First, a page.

“Since making these changes, we have been able to develop and deploy a new system that is able to process about 1.2 million benefit requests out of USCIS’s total annual work volume,” Inouye added. “Our goals remain to improve operations, increase efficiency, and prepare for any changes to our immigration laws. Based on our recent progress, we are confident we are moving in the right direction.”

Other DHS officials emphasized that if Congress passes immigration reform in the near future, they would have an electronic system that could accommodate any significant changes, including a surge in demand from immigrants seeking legal status.

Until then, immigrants and their lawyers say they will remain hugely frustrated by the government’s archaic, error-plagued system. Processing immigration applications now often involves shipping paper documents across the country, and delays are legend. A single missing or misplaced form can set back an approval by months.

“It’s shameful that they’ve been on this for a decade and haven’t been able to get a working system in place,’’ said Vic Goel, an immigration lawyer in Reston, Va., who has followed the computerization project as a liaison for the American Immigration Lawyers Association.

Online forms get pulled

When the electronic immigration system began in May 2012, it was hailed as “a significant milestone in our agency’s history” by the USCIS Director Alejandro Mayorkas, who is now the deputy secretary of homeland security.

The first form that went live was intended for foreigners who were in the United States on certain types of visas who wanted to renew their non-immigrant status.
But only a fraction of applicants ever used that form before the agency took it offline, after officials decided to abandon the initial technology and development method and move toward a cloud-based system. Some officials inside DHS said the system should never have been launched at all because of reports that it was suffering from so many technical errors.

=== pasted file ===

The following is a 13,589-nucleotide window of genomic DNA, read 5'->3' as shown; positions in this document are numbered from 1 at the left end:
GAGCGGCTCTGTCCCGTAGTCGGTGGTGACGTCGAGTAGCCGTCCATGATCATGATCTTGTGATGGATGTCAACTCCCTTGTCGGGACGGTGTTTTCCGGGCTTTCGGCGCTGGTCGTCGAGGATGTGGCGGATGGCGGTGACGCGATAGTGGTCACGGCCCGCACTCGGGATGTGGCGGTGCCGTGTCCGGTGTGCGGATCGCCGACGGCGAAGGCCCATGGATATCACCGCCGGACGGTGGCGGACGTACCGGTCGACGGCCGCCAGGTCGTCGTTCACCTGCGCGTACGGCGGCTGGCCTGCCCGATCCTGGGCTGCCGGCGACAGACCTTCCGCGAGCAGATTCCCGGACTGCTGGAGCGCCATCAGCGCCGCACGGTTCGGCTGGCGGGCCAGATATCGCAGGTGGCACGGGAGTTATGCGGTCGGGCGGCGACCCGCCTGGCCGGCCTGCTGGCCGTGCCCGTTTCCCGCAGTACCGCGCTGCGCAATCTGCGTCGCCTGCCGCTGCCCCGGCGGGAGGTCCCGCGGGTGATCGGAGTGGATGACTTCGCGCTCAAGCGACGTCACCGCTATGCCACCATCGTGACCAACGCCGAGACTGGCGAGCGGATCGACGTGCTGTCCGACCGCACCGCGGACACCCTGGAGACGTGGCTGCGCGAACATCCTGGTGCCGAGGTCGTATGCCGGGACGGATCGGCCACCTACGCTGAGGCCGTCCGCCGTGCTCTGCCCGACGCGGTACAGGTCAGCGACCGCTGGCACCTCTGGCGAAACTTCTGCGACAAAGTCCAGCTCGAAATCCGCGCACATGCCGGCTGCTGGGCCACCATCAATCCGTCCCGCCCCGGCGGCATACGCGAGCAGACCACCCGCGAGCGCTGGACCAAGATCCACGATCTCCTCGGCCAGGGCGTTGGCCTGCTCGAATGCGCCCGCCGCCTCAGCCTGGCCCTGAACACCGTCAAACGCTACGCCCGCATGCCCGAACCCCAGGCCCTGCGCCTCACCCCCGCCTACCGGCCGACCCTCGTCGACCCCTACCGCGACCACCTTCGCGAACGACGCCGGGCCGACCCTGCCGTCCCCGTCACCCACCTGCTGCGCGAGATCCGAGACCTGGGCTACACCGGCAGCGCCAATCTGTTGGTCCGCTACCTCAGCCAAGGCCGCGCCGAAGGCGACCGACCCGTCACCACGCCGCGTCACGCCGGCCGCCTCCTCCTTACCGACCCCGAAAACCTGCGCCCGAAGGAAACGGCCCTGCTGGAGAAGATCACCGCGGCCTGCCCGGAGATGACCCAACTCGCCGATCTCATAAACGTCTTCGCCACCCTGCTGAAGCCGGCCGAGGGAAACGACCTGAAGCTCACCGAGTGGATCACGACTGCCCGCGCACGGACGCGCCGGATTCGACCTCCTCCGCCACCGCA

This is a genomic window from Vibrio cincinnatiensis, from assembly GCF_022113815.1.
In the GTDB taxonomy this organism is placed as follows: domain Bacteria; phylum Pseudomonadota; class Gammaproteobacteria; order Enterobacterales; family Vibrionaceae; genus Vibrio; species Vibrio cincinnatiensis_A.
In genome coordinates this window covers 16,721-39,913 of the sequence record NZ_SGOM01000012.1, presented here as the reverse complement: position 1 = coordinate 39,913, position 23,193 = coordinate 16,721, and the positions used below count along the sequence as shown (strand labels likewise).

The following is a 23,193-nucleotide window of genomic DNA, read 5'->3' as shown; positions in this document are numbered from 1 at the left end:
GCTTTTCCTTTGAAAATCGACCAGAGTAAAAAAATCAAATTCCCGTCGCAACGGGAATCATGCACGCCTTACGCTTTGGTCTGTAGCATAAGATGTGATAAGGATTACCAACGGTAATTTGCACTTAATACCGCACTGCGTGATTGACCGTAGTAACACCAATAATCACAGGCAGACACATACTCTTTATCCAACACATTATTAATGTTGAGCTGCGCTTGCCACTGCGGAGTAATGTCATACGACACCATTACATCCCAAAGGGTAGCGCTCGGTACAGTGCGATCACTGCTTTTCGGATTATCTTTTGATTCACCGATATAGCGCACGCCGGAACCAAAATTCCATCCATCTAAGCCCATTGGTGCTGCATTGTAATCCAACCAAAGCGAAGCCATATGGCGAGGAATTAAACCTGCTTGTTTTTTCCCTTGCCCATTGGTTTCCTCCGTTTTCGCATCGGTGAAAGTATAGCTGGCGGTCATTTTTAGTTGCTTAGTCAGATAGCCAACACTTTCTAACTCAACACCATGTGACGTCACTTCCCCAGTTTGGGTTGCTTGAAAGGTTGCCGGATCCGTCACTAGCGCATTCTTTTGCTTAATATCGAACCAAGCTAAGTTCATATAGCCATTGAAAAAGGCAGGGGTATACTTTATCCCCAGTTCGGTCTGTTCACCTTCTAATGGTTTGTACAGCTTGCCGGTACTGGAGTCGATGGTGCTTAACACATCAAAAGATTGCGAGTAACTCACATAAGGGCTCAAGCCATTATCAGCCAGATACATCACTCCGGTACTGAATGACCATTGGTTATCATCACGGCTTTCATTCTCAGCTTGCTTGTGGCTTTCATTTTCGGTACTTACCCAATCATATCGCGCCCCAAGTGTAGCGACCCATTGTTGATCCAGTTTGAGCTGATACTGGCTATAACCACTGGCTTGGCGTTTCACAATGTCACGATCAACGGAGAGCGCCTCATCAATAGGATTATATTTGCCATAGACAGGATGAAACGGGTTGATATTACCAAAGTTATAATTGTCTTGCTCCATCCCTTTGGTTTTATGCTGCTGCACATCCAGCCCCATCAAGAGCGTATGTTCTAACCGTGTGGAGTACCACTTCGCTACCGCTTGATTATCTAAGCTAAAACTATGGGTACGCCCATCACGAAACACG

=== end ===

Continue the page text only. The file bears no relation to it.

The second form, released in 2013, didn’t fare much better. It was designed to allow a certain group of foreigners — those wanting to immigrate to the United States and invest in a business — to apply electronically. Only about 80 people used the online form, DHS officials said. More than 10,000 others opted for old-fashioned paper. It was also pulled.

The third form, which debuted last year, is the one that would allow permanent residents to renew or replace their green cards online. In nearly 200 cases, applicants did not receive their cards or had to wait up to a year, despite multiple requests, according to a June report from the USCIS ombudsman.

The agency also hoped to make it possible for immigrants to pay fees online. There are more than 40 kinds of filing fees that immigrants pay to the government with their applications. As of now, however, only one can be paid online — by those who immigrate to the United States as lawful permanent residents. And even this limited electronic payment system has encountered major problems, such as resistance from immigrants who have trouble because they may not have computers or bank accounts.

A series of government reports has skewered the online immigration system, named ELIS after Ellis Island, even after the old technology was scrapped and officials were scrambling to move to the new cloud-based approach. These studies have found that it is slow, confusing and inefficient for immigrants and government employees alike.

A report last year from the DHS inspector general’s office said it sometimes took up to 150 clicks for employees to navigate the system’s various complex features and open documents — and that the system lacked functions as basic as a usable search engine. Internal DHS evaluations have warned of “critical engineering uncertainties” and other difficulties.

“It’s in­cred­ibly slow to use the few forms they put online,’’ said Goel, the immigration lawyer. “Most immigration lawyers have concluded the system is half-baked.’’

‘It wasn’t going to work’

Government watchdogs have repeatedly blamed the mammoth problems on poor management by DHS, and in particular by the immigration agency.